Thousands of Russians streamed through metal detectors for hours, past camouflaged trucks and under the whirring blades of a helicopter, to join a mass protest against Vladimir Putin‘s official return to the Kremlin.
They were furious and frustrated. Gone were the lighthearted slogans and costumes that had thus far marked the protests that exploded in Moscow in December and carried through Russia‘s presidential vote on Sunday.
A few held white flowers, a symbol of the peaceful movement. Their white ribbons, until now emblazoned with words like “For a Putin-less Russia”, hung bare.
Many protesters had hoped to force Putin into a second round, proving that Russia’s longtime leader had indeed lost the support of the heartland.
Instead they were met with an official result of nearly 64% for Putin, buoyed, election monitors say, by massive fraud. Russia’s elections chief, Vladimir Churov, called the vote the “most honest in the world”.
“It’s not just about falsifications,” said Ivan, 65, an office manager, explaining why he turned out on a workday to stand for two hours in wet, windy snow. “I want our country to be democratic. I want to be led not by crooks and thieves, but by normal people. I want society to democratise, to allow different parties to take part in elections, to allow different people into the presidential election. I want them to stop robbing the country.”
To the 20,000 people who turned out for the protest, Putin wasn’t a president, but a tsar. “These weren’t presidential elections – it was a succession to the throne,” read one large sign held high above protesters’ heads.
Opposition leaders, taking to a stage constructed in the shadow of Alexander Pushkin, Russia’s most revered poet, refused, one by one, to recognise a president they denounced as “illegitimate”.
“I’ve heard that a lot of people are disappointed,” opposition leader Alexey Navalny shouted from the stage. “Did you expect something different from these crooks and thieves? They robbed us.”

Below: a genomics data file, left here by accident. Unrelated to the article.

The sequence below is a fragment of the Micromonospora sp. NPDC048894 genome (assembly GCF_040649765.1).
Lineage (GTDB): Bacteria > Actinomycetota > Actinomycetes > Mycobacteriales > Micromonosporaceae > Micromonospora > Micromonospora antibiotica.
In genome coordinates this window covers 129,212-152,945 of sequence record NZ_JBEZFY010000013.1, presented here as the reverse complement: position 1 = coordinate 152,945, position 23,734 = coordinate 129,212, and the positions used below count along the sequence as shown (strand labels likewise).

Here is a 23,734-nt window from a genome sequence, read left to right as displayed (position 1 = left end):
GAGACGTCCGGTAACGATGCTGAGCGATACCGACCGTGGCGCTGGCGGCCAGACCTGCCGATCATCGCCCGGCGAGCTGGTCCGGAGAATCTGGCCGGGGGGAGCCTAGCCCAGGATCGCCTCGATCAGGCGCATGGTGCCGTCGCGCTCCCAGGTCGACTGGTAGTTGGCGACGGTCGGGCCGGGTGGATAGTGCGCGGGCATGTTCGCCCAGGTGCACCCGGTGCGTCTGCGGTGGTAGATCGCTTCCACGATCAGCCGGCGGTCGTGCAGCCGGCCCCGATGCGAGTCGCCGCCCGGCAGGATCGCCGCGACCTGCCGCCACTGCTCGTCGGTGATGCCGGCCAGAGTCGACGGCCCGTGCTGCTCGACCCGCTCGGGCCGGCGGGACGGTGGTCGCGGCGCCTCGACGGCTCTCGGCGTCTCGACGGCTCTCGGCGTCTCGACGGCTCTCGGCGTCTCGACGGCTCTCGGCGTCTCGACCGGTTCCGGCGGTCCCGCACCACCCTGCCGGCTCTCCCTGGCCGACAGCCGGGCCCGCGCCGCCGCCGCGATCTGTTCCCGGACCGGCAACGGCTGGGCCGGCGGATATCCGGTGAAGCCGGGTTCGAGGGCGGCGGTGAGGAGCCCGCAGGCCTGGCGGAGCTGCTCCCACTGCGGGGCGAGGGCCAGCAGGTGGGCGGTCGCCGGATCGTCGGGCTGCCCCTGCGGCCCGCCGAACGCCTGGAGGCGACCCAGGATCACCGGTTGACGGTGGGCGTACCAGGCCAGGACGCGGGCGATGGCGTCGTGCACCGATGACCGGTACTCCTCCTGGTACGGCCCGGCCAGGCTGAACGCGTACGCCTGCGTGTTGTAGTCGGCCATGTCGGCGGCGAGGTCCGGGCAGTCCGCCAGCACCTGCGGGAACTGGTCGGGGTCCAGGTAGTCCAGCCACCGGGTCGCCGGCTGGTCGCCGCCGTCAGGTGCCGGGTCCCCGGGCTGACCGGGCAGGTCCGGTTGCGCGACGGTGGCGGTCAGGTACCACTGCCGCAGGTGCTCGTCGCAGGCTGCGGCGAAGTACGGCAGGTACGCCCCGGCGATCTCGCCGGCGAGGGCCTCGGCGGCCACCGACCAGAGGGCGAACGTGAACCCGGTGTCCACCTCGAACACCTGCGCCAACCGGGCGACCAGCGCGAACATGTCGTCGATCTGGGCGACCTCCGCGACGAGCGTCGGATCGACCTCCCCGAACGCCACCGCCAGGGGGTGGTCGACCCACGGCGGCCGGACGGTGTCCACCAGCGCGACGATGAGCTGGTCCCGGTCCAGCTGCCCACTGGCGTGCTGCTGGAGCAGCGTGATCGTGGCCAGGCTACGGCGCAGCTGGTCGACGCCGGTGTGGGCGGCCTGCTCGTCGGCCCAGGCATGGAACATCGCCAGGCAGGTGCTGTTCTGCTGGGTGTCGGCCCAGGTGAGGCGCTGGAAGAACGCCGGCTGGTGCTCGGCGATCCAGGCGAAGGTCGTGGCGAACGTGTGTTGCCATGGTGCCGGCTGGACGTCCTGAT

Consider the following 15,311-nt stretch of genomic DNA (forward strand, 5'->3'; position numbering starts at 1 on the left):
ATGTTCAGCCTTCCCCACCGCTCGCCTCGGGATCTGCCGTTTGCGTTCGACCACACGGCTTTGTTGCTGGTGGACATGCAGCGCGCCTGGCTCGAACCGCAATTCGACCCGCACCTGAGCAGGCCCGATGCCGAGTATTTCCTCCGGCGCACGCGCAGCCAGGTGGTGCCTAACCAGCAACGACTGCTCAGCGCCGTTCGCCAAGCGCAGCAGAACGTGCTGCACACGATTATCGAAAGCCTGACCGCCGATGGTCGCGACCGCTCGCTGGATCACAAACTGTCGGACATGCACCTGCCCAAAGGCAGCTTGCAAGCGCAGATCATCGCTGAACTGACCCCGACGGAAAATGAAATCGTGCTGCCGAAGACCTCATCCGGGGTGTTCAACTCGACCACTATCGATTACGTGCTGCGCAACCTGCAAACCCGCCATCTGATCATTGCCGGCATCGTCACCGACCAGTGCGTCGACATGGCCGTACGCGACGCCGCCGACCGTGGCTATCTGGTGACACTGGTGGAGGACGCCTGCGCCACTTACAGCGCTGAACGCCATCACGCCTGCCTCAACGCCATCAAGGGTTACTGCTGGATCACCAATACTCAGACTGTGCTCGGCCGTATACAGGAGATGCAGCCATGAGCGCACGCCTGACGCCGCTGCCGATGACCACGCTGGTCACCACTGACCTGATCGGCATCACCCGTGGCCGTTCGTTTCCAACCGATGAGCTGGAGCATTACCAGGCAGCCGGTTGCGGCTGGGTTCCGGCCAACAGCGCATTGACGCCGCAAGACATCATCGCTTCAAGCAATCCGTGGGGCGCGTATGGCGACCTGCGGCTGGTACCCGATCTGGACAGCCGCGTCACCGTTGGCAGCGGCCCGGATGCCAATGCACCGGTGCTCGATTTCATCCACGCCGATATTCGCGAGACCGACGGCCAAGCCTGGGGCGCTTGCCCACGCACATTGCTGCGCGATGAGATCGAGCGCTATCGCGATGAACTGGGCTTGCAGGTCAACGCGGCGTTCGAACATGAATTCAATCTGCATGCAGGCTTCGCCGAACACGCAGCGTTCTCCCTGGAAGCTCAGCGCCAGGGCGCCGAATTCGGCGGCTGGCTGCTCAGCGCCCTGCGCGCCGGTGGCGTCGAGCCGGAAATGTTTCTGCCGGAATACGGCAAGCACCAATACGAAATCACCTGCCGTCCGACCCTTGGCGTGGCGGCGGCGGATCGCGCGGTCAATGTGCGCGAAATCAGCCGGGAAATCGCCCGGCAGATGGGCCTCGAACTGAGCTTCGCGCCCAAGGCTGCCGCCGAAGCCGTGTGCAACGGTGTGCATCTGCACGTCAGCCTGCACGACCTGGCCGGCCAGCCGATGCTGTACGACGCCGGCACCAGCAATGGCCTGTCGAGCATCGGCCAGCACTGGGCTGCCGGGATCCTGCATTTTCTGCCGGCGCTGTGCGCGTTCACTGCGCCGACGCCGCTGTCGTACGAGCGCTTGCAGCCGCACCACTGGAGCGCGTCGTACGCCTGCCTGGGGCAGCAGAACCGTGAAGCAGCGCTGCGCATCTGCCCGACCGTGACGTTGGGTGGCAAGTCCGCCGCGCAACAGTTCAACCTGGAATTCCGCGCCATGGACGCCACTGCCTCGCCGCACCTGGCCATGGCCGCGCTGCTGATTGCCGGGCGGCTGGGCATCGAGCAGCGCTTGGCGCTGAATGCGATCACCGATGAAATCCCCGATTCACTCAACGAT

“We don’t say we have a monopoly, but we are the people – we have a voice. We are the power here!” he shouted, launching a refrain repeated dozens of times over by the thousands of angry people in the crowd.
He promised that the protests would continue. But he also conceded, in the face of a crowd some five times smaller than those that had gathered before the presidential vote, that change would not come quickly.
“Everyone asks, will we be victorious? When will this happen and what should we do? I have two words that answer all these questions: truth and belief,” he said.
“We overestimated our numbers a bit. We thought that the rest of the country knows everything that we do.” That was a recognition of the split result – if Putin won 64% of votes around the country, he failed to break the 50% barrier in the capital.
“They fucked us again,” read one massive placard, a succinct summation of what protesters said they felt.
Alissa, 21, flew to Moscow early on Monday with her boyfriend in order to attend the protest. They bought their tickets for the two-hour flight from the Urals city of Orenburg after Putin’s militant victory speech, which he made before less than 30% of votes were counted on Sunday evening. “I do not agree with yesterday’s election,” Alissa said. “We need a new government. We need changes.”
Olga, 17, was just five years old when Putin first came to power, anointed by former president Boris Yeltsin in 1999. She stood beside her father and pushed her fashionably-cut blonde fringe out of her eyes, as she said: “There are injustices in our government and in our country. If the people who are against that unite, maybe we can change something.” If Putin serves his full six-year term, she will be a college graduate by then. If he serves a second term, as allowed by the constitution, she will be nearly 30.